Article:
The primary source of data came from a researcher-made survey questionnaire, which will be given to the respondents. The respondents of this study were randomly selected employees at Mosscare. 

The secondary sources of data came from published articles from social science journals, theses and related studies on modern technologies, online applications, and network technologies. 

For this research design, the researcher gathered data, collate published studies from different local and foreign universities and articles from social science journals, distribute sampling questionnaires; arranged interviews; conducted surveys; and made a content analysis of the collected documentary and verbal material. Afterwards, the researcher summarized all the information, made a conclusion based on the null hypotheses posited and provided insightful recommendations on the issues dealing with the development of intranets. 

 

Respondents of the Study

The general population for this study was composed of Mosscare employees, numbering twenty-five (25) respondents. The respondents were randomly selected.

 

Instruments to be Used

To determine the impact of intranets in working institutions, the researcher will prepare a survey questionnaire, which will be given to the intended respondents.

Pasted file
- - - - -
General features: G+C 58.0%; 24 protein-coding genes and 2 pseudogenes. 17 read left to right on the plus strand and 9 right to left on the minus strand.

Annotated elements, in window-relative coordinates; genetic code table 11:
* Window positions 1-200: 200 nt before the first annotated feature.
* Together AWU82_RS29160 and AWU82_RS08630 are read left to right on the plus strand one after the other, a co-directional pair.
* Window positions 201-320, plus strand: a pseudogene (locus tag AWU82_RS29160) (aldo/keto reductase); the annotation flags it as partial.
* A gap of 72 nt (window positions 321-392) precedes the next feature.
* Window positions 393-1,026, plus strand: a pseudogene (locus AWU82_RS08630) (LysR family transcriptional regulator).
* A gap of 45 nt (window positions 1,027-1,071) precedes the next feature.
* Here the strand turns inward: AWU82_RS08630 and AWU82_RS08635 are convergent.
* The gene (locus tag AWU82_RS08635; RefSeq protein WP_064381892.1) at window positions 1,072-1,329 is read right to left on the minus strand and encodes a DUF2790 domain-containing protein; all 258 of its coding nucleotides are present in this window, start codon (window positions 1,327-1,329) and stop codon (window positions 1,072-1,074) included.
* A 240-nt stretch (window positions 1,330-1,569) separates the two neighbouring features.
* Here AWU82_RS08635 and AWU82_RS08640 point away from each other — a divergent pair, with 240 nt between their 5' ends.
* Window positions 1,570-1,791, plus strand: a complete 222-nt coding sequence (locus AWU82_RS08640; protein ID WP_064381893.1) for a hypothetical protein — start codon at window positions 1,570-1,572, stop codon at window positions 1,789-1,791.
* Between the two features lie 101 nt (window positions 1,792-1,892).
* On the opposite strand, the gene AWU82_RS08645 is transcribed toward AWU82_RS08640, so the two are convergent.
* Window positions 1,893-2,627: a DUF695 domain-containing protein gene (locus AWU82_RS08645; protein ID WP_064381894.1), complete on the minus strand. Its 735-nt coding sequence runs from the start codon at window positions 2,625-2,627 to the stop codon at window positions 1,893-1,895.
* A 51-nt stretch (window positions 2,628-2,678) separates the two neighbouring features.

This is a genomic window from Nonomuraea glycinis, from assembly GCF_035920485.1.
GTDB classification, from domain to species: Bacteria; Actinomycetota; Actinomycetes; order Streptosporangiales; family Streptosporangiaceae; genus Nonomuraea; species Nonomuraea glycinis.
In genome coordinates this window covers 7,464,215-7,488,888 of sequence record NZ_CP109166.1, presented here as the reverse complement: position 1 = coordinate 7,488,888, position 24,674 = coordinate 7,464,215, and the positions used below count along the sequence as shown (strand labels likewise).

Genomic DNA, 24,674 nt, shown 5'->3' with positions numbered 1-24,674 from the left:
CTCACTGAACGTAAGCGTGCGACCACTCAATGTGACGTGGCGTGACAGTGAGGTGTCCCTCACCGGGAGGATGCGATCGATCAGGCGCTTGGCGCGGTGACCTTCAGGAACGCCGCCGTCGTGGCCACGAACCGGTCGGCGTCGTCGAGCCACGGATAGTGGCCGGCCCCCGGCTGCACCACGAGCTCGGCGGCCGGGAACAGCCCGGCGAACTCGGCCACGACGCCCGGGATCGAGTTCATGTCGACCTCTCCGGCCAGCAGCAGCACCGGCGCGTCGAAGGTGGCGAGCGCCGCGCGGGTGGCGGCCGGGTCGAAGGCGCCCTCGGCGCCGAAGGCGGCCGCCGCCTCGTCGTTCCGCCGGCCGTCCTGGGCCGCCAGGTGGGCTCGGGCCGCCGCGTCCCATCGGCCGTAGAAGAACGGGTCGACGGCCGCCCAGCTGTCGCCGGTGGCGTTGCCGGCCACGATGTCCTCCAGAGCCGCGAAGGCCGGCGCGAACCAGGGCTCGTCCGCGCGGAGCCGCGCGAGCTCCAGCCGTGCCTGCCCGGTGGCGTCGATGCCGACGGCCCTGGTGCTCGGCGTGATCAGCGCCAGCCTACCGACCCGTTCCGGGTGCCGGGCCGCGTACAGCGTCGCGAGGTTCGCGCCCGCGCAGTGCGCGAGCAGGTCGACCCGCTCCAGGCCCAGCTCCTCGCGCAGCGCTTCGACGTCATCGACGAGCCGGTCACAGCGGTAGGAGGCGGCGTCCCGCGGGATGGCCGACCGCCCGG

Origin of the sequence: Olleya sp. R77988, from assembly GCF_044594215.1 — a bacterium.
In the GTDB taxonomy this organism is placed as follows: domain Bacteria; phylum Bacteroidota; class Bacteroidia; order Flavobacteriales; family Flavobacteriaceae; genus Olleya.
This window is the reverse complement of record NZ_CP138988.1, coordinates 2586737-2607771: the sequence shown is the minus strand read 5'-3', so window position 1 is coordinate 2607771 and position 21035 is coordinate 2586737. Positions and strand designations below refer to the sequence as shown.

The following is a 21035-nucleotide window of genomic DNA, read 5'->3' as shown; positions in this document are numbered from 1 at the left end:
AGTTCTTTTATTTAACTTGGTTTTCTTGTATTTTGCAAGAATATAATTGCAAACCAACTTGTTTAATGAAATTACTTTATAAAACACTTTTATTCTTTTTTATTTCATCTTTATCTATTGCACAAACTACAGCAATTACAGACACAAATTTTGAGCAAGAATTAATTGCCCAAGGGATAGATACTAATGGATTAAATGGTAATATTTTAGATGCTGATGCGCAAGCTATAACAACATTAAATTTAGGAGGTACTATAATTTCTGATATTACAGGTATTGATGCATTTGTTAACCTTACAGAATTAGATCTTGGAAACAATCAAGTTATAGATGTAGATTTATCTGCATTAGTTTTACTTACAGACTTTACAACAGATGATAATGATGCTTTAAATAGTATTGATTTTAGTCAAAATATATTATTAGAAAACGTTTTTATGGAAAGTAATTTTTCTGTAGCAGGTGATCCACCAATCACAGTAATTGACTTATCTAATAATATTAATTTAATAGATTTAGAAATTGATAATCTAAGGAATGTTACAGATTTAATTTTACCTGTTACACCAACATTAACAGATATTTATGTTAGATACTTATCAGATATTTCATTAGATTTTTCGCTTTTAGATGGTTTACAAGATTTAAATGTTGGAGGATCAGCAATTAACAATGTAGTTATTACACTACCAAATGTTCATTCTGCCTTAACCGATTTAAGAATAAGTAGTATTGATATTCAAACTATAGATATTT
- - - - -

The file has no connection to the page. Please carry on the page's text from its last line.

Part 1 of the survey asked for the characteristics of the employees in terms of gender and affiliated department.

 

Part 2 determined the behavior and attitudes of the employees with the use of the intranet technology.

 

Part 3 identified the challenges and opportunities of the technology of intranets as perceived by the respondents.

 

Validation of the Instrument

For validation purposes, the researcher initially submitted a survey questionnaire and after approval, the survey was given to three respondents. After the survey questionnaire has been answered, the researcher asked the respondents for any suggestions or any necessary corrections to ensure further improvement and validity of the instrument.  The researcher again examined the content of the survey questionnaire to find out the reliability of the instrument. The researchers excluded irrelevant questions and changed words that were deemed difficult by the respondents, to much simpler terms.